Tomorrow morning Venice will sink under a maximum tide predicted to reach 1.30 meters above average sea level. The event will occur at 8.35AM, a time when Venetian residents are in the streets trying to bring children to school or to reach their workplace. You can see the predicted evolution of the tide in the graph below, where the red curve shows the time variation of the season's average, and the blue one the actual prediction for tomorrow. The peak of 130 cm above average sea level is predicted to occur at 8.35AM -which is 2.35AM in New York, or 5.35PM in Tokyo.

The vast majority of the walking ground in Venice is expected to be flooded with anything from a few inches to two feet of sea water. My memory immediately brings me back to December 1st last year, when the day before the tide was exactly predicted to reach +1.30 meters in the morning -a striking resemblance to tomorrow's forecast- but then suddenly increased to +1.56 meters above sea level, making it the fourth strongest "acqua alta" of modern times. On December 1st, 2008 the damage was significant, although tourists apparently liked the uncommon event, and a well-organized nutcase even used the event to do water skiing in Piazza San Marco.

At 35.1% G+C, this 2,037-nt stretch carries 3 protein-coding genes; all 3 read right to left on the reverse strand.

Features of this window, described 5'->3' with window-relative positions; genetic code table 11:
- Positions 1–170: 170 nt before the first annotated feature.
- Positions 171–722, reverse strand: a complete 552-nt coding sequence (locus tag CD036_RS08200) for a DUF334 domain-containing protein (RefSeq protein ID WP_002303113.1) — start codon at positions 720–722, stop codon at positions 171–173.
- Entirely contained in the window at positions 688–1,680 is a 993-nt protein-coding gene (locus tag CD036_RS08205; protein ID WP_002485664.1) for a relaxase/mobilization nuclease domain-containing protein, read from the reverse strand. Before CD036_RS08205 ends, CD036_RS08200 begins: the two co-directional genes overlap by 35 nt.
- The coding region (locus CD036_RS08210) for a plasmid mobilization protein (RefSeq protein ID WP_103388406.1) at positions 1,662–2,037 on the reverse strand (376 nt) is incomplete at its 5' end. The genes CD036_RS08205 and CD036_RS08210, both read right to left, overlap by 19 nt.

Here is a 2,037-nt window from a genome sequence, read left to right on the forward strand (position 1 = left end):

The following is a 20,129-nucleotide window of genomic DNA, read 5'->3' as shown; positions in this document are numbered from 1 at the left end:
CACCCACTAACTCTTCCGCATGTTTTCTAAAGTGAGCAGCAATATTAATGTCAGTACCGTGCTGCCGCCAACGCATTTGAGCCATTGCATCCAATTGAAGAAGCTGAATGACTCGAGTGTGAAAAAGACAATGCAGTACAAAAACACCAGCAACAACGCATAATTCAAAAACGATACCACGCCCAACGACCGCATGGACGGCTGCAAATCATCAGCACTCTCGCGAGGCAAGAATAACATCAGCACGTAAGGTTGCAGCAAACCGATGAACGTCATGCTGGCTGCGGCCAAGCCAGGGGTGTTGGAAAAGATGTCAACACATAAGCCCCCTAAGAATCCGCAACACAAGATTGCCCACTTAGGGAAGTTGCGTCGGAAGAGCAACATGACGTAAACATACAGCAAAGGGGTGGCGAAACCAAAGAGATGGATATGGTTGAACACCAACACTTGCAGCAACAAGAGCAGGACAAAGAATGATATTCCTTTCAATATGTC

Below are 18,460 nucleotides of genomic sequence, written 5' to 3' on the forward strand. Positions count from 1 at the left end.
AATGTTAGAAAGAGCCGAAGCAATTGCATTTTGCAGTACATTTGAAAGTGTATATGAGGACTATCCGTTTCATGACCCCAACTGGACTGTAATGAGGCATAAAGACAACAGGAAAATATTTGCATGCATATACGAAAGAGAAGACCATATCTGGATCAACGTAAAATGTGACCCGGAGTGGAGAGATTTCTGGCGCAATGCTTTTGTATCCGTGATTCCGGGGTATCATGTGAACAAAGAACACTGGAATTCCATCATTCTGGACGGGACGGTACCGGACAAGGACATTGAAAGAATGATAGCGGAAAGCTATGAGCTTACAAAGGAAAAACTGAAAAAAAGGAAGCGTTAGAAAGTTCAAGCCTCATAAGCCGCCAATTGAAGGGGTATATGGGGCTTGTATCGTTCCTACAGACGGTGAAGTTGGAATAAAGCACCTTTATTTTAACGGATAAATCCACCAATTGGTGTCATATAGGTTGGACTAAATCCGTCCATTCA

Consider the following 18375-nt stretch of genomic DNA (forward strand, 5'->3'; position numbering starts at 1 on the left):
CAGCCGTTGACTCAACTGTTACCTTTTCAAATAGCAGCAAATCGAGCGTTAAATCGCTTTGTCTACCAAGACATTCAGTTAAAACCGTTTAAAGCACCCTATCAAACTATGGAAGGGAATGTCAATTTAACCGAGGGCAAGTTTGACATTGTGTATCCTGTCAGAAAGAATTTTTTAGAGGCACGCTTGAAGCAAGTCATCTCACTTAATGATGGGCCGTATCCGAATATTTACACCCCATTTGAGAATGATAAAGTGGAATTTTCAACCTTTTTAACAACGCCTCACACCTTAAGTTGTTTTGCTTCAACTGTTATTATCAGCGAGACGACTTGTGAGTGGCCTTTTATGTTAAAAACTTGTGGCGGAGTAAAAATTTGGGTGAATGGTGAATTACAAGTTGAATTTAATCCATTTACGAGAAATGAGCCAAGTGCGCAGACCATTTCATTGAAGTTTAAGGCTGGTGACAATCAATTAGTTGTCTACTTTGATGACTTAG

A system of mobile barriers stopping the water flow inside Venice lagoon, called "Mose", has been in construction for a few years. It is designed to mitigate the effect of events of this kind, but it is unfortunately not yet in operation. The Mose barriers are huge tanks which usually rest on the seabed filled with water; when they need to be deployed, compressed air is forced inside, blowing away the water and rising them up, blocking most of the water flow inside the lagoon from the Adriatic Sea.

If you are nosy enough to watch the event in real time, you may want to have a look at the live webcams scattered around Venice. Below is a short list of links (but you are sure to find more with a simple google search).

Webcam 1
Webcam 2
Webcam 3
Webcam 4

Here instead you can get real-time forecasts of the sea level, to check the evolution of the event.